In his recent State of the Union Address, President Obama made mention of American values that stand as “pillar[s] of our leadership,” one of which was the respect for human dignity.
“It’s why we continue to reject offensive stereotypes of Muslims,” he stated, “The vast majority of whom share our commitment to peace.”
But despite the presidential rhetoric calling for tolerance, the American public has done the opposite: attitudes toward Islam have worsened in the wake of 9/11 and have continued to do so in recent years. Last year’s study by the Pew Research Center on how Americans perceive religious groups found that public perception towards Muslims was the most negative among the groups covered. Similarly, a recent poll conducted by the Arab American Institute (AAI) found Arab-Americans and American-Muslims had the “lowest favorable” ratings, with only 27 percent of Americans having a “favorable” view of Arabs and Muslims. Furthermore, 42 percent supported racial profiling against Arabs by law enforcement. It should be noted that the ambiguous language of their survey should be read with a critical eye. What does it mean to be “favorable” towards a minority group, and in what context? However, the numbers nonetheless revealed the innate prejudice against American Muslims and its social repercussions.
The attack on 9/11, the Boston Marathon bombing, and more recently, the Charlie Hebdo shooting in Paris have created an atmosphere of unease regarding Islam and its doctrines. In the wake of the Boston Marathon bombing, whose perpetrators were reportedly tied to radical Islam, anti-Muslim fervor abounded online and even led to acts of physical violence. The Council on American-Islamic Relations reported multiple incidents of verbal assaults against Muslims on the streets in Massachusetts, while various political figures voiced their passionate opposition to the religion of Islam.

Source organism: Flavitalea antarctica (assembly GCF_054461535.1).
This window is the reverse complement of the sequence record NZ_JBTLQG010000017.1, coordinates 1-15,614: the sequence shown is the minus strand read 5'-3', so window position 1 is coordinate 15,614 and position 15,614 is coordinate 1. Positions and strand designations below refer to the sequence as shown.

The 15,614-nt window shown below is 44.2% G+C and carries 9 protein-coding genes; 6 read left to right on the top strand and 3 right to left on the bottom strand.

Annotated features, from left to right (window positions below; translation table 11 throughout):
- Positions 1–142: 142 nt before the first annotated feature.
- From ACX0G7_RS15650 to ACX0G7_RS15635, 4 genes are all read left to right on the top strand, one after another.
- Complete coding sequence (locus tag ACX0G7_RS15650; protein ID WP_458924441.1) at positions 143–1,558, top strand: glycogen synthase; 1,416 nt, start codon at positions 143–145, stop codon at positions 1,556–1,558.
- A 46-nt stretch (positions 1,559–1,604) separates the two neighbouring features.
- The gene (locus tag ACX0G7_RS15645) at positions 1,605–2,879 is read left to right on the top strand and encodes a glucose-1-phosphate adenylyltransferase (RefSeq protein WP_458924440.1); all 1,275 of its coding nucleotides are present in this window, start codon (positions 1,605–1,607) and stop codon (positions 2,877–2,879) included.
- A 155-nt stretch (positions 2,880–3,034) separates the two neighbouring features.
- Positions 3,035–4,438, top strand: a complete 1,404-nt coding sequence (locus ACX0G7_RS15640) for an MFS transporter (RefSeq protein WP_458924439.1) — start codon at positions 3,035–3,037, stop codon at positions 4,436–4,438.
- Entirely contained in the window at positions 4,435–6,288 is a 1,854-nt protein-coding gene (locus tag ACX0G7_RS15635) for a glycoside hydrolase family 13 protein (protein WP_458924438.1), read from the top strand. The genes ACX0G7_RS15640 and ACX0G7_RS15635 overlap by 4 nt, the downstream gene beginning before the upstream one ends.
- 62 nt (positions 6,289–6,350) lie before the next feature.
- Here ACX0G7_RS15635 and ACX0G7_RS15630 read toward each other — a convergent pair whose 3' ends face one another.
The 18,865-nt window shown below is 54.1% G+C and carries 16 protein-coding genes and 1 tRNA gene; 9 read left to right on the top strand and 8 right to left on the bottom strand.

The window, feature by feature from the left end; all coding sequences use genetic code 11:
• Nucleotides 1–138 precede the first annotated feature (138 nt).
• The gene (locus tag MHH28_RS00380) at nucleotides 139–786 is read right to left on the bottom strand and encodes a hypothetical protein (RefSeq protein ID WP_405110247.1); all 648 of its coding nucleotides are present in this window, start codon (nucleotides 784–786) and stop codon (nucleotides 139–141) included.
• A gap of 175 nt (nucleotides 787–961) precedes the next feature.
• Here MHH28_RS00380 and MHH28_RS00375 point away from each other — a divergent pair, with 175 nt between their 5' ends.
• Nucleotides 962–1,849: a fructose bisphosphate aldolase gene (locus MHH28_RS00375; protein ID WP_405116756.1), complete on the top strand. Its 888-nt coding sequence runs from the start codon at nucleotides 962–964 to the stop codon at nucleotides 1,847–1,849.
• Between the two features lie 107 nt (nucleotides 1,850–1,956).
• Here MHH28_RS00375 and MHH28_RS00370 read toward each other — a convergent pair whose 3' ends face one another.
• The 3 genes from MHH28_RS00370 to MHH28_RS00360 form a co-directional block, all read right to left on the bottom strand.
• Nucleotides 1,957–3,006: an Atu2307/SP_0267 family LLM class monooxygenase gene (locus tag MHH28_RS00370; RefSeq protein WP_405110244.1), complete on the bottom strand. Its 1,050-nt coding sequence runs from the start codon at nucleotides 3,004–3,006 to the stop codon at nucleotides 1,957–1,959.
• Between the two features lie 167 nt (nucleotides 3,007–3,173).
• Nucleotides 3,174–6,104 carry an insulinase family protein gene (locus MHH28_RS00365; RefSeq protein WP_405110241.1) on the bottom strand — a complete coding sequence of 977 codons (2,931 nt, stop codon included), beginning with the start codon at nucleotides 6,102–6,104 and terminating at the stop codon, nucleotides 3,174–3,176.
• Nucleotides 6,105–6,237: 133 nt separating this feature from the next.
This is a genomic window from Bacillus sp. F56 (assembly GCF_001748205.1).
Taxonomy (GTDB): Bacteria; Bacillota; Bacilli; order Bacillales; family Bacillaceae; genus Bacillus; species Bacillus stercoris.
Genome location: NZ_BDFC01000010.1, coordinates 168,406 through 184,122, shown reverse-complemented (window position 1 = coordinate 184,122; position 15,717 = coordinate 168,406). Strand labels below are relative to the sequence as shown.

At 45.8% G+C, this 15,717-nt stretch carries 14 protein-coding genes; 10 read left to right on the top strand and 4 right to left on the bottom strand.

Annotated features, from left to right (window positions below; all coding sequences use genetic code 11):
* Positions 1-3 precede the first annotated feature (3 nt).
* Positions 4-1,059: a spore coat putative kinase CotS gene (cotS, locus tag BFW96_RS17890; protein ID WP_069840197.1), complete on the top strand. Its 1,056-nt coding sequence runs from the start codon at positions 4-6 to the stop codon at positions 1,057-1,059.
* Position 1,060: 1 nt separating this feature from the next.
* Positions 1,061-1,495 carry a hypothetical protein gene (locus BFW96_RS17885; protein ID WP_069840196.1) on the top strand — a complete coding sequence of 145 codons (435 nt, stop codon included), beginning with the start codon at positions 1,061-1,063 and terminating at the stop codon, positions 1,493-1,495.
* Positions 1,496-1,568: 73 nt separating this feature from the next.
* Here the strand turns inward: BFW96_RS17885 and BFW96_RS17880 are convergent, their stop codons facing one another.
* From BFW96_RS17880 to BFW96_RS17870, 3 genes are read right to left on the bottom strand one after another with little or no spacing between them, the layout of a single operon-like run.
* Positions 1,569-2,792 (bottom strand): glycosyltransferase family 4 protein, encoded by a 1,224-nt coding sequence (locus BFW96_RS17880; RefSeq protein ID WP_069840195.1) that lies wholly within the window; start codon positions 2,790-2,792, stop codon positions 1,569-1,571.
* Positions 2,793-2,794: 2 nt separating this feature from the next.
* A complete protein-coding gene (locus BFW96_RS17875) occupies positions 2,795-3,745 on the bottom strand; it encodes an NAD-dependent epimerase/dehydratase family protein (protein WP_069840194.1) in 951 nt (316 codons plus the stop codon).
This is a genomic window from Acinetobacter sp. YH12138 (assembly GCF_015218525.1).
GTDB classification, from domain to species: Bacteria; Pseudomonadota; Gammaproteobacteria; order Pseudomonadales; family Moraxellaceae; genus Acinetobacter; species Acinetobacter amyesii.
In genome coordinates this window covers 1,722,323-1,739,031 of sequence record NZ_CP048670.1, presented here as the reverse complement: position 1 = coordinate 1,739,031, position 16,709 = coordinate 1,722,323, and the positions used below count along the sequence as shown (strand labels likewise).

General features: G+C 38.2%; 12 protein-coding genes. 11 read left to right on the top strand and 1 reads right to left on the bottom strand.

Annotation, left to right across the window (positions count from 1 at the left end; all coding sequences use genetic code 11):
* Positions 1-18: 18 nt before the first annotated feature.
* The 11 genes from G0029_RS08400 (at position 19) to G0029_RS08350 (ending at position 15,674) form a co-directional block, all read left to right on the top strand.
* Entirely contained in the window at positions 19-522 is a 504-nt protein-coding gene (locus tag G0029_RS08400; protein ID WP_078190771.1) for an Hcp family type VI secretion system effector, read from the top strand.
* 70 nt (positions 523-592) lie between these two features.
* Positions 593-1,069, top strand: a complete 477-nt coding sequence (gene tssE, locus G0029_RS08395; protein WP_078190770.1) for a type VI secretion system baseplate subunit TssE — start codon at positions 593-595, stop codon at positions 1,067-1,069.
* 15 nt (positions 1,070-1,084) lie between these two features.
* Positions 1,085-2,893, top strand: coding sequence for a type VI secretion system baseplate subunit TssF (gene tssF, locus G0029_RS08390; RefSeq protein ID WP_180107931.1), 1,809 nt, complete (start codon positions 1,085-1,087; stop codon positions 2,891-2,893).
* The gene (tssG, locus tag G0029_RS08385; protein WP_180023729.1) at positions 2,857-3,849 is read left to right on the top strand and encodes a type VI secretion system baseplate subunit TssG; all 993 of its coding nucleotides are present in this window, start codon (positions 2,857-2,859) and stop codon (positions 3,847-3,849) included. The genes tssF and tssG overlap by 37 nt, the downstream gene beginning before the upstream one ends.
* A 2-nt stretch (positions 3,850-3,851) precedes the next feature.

“The initial response [to the bombing] was just shock,” says Abdurrahman Abdurrob, president of Muslim Student Association at Tufts University. He recalls his immediate fear for the safety of his friends at the marathon, then his ensuing anxiety over what implications the attack would have on him and his fellow Muslims.
“It didn’t hit me for a couple of days after, I guess, the fallout that would happen. Because, for me as a Muslim, when another Muslim commits an act like this, I don’t associate it with my faith. It’s the complete antithesis of what our faith is.”
Anti-Muslim sentiments can, in part, be attributed to the mainstream media’s perpetuation of a reductive binary of the Muslim identity. Perhaps the greatest lapse of judgment by news outlets during the coverage of the bombing was prematurely labeling a missing Brown University student Sunil Tripathi as a possible suspect on the grounds of speculations that originated on Reddit. This shrouded a completely separate tragedy and its victim in false accusations and incriminating language. The immediacy with which the Internet and news outlets accepted the assumption that Arab-Americans were at fault demonstrates their inclination to promote an easy-to-digest explanation of a far more complicated history of conflict.
Words typically associated with Muslims in popular news sources are “militant,” “fanatic,” and “violent”—words that paint a grim, sensationalized picture of an entire religion and its believers. Such labels eliminate the historical and geopolitical context that plays a greater role in engendering acts of terrorism, and frame the isolated attacks under a misconstrued delineation of a broader ideology. Some news outlets like Fox News extrapolate what they deem to be the barbaric, fundamental principles of Islam from the actions of the extremists. This allows them to capitalize on outlandish and sometimes fabricated portrayals of Muslims to construct a polarized narrative of “us-against-them.”